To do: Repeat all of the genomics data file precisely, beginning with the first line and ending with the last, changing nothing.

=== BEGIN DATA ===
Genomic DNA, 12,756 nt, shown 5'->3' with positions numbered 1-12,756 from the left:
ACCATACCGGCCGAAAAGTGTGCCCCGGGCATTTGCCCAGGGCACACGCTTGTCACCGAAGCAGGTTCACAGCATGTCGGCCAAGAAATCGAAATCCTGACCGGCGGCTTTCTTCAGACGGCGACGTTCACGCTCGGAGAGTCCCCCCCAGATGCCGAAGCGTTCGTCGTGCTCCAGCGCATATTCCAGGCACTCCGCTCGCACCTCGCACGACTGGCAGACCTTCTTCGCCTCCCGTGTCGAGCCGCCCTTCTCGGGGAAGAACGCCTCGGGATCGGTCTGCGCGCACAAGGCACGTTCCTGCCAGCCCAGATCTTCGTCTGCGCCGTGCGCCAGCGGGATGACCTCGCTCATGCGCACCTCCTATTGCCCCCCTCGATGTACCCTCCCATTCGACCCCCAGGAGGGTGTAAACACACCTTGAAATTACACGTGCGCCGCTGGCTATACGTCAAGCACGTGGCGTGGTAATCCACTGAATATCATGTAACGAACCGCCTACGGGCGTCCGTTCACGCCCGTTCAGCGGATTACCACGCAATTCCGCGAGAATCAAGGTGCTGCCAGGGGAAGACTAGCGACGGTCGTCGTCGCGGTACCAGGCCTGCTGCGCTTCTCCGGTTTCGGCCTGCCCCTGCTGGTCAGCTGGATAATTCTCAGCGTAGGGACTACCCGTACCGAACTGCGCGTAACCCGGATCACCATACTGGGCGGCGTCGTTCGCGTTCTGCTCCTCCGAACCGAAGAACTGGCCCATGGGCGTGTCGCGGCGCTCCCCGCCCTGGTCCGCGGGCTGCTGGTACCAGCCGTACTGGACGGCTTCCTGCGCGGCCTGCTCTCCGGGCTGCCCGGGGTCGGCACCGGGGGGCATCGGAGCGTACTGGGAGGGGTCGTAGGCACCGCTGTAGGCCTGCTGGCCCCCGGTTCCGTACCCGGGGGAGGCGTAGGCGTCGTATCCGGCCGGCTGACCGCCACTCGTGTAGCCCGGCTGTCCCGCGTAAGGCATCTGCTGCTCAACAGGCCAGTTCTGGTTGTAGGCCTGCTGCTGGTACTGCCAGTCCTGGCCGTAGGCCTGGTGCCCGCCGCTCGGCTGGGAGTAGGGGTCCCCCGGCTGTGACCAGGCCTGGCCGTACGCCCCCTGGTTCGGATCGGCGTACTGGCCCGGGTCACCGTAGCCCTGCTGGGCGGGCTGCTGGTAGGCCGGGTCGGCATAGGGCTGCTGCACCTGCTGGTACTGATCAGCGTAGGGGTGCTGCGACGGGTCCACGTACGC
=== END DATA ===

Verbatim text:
Genomic DNA, 12,756 nt, shown 5'->3' with positions numbered 1-12,756 from the left:
ACCATACCGGCCGAAAAGTGTGCCCCGGGCATTTGCCCAGGGCACACGCTTGTCACCGAAGCAGGTTCACAGCATGTCGGCCAAGAAATCGAAATCCTGACCGGCGGCTTTCTTCAGACGGCGACGTTCACGCTCGGAGAGTCCCCCCCAGATGCCGAAGCGTTCGTCGTGCTCCAGCGCATATTCCAGGCACTCCGCTCGCACCTCGCACGACTGGCAGACCTTCTTCGCCTCCCGTGTCGAGCCGCCCTTCTCGGGGAAGAACGCCTCGGGATCGGTCTGCGCGCACAAGGCACGTTCCTGCCAGCCCAGATCTTCGTCTGCGCCGTGCGCCAGCGGGATGACCTCGCTCATGCGCACCTCCTATTGCCCCCCTCGATGTACCCTCCCATTCGACCCCCAGGAGGGTGTAAACACACCTTGAAATTACACGTGCGCCGCTGGCTATACGTCAAGCACGTGGCGTGGTAATCCACTGAATATCATGTAACGAACCGCCTACGGGCGTCCGTTCACGCCCGTTCAGCGGATTACCACGCAATTCCGCGAGAATCAAGGTGCTGCCAGGGGAAGACTAGCGACGGTCGTCGTCGCGGTACCAGGCCTGCTGCGCTTCTCCGGTTTCGGCCTGCCCCTGCTGGTCAGCTGGATAATTCTCAGCGTAGGGACTACCCGTACCGAACTGCGCGTAACCCGGATCACCATACTGGGCGGCGTCGTTCGCGTTCTGCTCCTCCGAACCGAAGAACTGGCCCATGGGCGTGTCGCGGCGCTCCCCGCCCTGGTCCGCGGGCTGCTGGTACCAGCCGTACTGGACGGCTTCCTGCGCGGCCTGCTCTCCGGGCTGCCCGGGGTCGGCACCGGGGGGCATCGGAGCGTACTGGGAGGGGTCGTAGGCACCGCTGTAGGCCTGCTGGCCCCCGGTTCCGTACCCGGGGGAGGCGTAGGCGTCGTATCCGGCCGGCTGACCGCCACTCGTGTAGCCCGGCTGTCCCGCGTAAGGCATCTGCTGCTCAACAGGCCAGTTCTGGTTGTAGGCCTGCTGCTGGTACTGCCAGTCCTGGCCGTAGGCCTGGTGCCCGCCGCTCGGCTGGGAGTAGGGGTCCCCCGGCTGTGACCAGGCCTGGCCGTACGCCCCCTGGTTCGGATCGGCGTACTGGCCCGGGTCACCGTAGCCCTGCTGGGCGGGCTGCTGGTAGGCCGGGTCGGCATAGGGCTGCTGCACCTGCTGGTACTGATCAGCGTAGGGGTGCTGCGACGGGTCCACGTACGC